Creating Safety Amid Mental Illness

mental illness

Yet, how a person lives with a mental illness can be a sign of mental wellness.

After Diagnosis

After a diagnosis of mental illness, many people, even the one with the illness, want to run for the hills. Mental illness is a scary and misunderstood thing. The diagnosis alone can send friends and family into a tailspin of hopelessness and despair. Once the dust settles however, it is often a freeing experience that allows people to understand their own actions and gives people a sense of control in dealing with their own maladaptive behaviors.


The first step in dealing with any mental illness is learning about the diagnosis. Mental challenges are no longer the misunderstood freak cases portrayed in the past. It is not recognizable that many folks live very productive lives with mental illnesses. The secret lies in the learning.

The sufferer, family and friends must learn all they can about the illness as well as the latest treatment options available. People must ask questions and honestly assess their ability to cooperate with treatment or if a friend or family member, honestly assess their willingness to offer support.

After the Learning Curve

Once the diagnosis and treatment is analyzed and understood, it becomes incumbent on the client to decide just how much cooperation he is willing to invest in his own wellness. He must ask himself questions. Is he willing to cooperate with all treatment options? Is he willing to commit to medications that may have uncomfortable side effects? Is he willing to admit that he does not have to be a victim of the illness, but rather a cooperator with its control?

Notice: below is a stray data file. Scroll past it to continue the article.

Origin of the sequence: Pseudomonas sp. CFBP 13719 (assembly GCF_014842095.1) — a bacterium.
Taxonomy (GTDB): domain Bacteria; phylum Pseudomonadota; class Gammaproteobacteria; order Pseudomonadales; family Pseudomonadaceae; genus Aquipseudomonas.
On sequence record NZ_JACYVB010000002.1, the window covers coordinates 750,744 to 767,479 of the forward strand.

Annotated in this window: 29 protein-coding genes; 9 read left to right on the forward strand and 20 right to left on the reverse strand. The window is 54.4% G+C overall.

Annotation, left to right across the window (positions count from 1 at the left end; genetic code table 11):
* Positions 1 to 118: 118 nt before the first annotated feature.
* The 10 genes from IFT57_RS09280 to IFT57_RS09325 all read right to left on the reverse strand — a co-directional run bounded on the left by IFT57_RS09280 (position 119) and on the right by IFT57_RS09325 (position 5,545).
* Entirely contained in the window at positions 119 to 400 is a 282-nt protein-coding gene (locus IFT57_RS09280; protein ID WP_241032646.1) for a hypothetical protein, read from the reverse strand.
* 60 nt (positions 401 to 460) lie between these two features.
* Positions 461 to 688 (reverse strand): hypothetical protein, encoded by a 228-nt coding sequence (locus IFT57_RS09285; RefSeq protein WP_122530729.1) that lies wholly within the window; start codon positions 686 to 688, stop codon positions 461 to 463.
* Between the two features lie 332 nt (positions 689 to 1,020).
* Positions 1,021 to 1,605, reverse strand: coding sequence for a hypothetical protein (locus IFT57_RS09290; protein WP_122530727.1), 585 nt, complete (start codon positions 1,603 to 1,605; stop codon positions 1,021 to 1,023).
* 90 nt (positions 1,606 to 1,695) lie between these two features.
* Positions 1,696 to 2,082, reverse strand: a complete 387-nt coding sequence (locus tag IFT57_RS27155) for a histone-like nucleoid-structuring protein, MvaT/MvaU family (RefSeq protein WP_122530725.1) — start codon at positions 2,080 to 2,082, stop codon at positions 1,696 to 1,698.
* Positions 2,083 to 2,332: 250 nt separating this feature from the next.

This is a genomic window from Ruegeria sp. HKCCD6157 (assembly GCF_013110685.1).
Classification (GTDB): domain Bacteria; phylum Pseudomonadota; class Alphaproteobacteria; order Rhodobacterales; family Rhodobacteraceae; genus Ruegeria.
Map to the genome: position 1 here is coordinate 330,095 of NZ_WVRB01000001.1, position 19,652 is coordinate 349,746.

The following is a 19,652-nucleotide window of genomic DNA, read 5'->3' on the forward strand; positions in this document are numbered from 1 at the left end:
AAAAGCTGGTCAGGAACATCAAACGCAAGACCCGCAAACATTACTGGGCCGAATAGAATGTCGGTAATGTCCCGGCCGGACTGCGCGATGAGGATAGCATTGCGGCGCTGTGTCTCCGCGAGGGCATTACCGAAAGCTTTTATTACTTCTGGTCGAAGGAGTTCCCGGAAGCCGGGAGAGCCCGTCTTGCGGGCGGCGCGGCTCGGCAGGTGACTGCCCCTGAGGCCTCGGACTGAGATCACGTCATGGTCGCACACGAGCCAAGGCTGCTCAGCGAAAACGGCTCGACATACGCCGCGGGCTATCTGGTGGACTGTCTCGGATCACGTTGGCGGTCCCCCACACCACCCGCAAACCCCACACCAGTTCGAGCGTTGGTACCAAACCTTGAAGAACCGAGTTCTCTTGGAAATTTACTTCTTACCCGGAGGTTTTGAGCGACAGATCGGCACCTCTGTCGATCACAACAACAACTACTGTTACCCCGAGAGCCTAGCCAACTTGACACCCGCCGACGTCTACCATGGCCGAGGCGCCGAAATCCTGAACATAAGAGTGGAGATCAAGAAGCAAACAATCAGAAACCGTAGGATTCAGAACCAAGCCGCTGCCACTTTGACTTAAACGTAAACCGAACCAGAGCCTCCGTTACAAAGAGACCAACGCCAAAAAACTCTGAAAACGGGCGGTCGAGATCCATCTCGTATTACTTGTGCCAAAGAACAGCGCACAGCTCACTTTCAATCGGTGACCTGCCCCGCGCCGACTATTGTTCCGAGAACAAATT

Be Prepared for Surprises

In anyone's life plans can go awry with only slight tremors to change them. Living with a mental illness is no different. Sometimes meds will have to be changed or certain strategies will have to be reexamined. A client must be willing to suffer from setbacks and start over again with new alternatives. A client must also be aware that not all the support he counted on will be there. Friends and family may run away, terrified of the implications of mental illness and this can be a source of great disappointment for the sufferer. It is important to remember that despite all the education provided some people cannot handle the prospect of mental illness and will make snap judgments and turn away from the sufferer.

This is not the patient's problem or fault. This is the result of gross ignorance on the part of a society that prefers to be ill educated rather than challenged.

Being Successful

Being successful in coping with mental illness does not mean merely fitting in to some kind of social order that is dictated by custom and tradition. The success is in how the client feels about himself and how much of daily life is changed or challenged by the illness. Ninety percent of mentally ill people can live very productive lives in which their illnesses do not interfere with daily functioning. Success is not determined by others perceptions and neither should others perceptions interfere with how the client perceives them self.

Acceptance, Education and Support

Acceptance, education and support are the keys to living a successful life challenged by a mental illness. This must come from both the sufferer and those surrounding him or her. Understanding limitations and encouraging growth can serve to make both the client and family and friends better, stronger and more aware people.

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